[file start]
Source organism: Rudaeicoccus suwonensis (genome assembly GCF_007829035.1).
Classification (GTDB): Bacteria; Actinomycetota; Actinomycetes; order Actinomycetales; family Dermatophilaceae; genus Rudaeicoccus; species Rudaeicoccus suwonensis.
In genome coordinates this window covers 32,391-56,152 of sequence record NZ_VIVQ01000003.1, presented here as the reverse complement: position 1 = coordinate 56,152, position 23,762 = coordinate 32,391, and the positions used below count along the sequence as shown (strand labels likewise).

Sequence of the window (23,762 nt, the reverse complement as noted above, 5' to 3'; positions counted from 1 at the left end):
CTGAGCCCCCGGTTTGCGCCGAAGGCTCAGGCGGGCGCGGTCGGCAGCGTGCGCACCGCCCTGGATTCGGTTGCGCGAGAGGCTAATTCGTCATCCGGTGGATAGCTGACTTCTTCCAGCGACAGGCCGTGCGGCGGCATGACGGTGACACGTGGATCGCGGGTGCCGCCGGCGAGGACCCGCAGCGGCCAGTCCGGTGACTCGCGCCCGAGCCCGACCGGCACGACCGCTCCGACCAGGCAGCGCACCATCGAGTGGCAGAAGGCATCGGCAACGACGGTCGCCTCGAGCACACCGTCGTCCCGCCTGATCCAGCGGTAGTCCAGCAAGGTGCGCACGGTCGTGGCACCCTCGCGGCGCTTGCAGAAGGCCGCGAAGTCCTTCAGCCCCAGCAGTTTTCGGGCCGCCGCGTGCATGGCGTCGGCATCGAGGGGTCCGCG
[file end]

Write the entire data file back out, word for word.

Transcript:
Source organism: Rudaeicoccus suwonensis (genome assembly GCF_007829035.1).
Classification (GTDB): Bacteria; Actinomycetota; Actinomycetes; order Actinomycetales; family Dermatophilaceae; genus Rudaeicoccus; species Rudaeicoccus suwonensis.
In genome coordinates this window covers 32,391-56,152 of sequence record NZ_VIVQ01000003.1, presented here as the reverse complement: position 1 = coordinate 56,152, position 23,762 = coordinate 32,391, and the positions used below count along the sequence as shown (strand labels likewise).

Sequence of the window (23,762 nt, the reverse complement as noted above, 5' to 3'; positions counted from 1 at the left end):
CTGAGCCCCCGGTTTGCGCCGAAGGCTCAGGCGGGCGCGGTCGGCAGCGTGCGCACCGCCCTGGATTCGGTTGCGCGAGAGGCTAATTCGTCATCCGGTGGATAGCTGACTTCTTCCAGCGACAGGCCGTGCGGCGGCATGACGGTGACACGTGGATCGCGGGTGCCGCCGGCGAGGACCCGCAGCGGCCAGTCCGGTGACTCGCGCCCGAGCCCGACCGGCACGACCGCTCCGACCAGGCAGCGCACCATCGAGTGGCAGAAGGCATCGGCAACGACGGTCGCCTCGAGCACACCGTCGTCCCGCCTGATCCAGCGGTAGTCCAGCAAGGTGCGCACGGTCGTGGCACCCTCGCGGCGCTTGCAGAAGGCCGCGAAGTCCTTCAGCCCCAGCAGTTTTCGGGCCGCCGCGTGCATGGCGTCGGCATCGAGGGGTCCGCG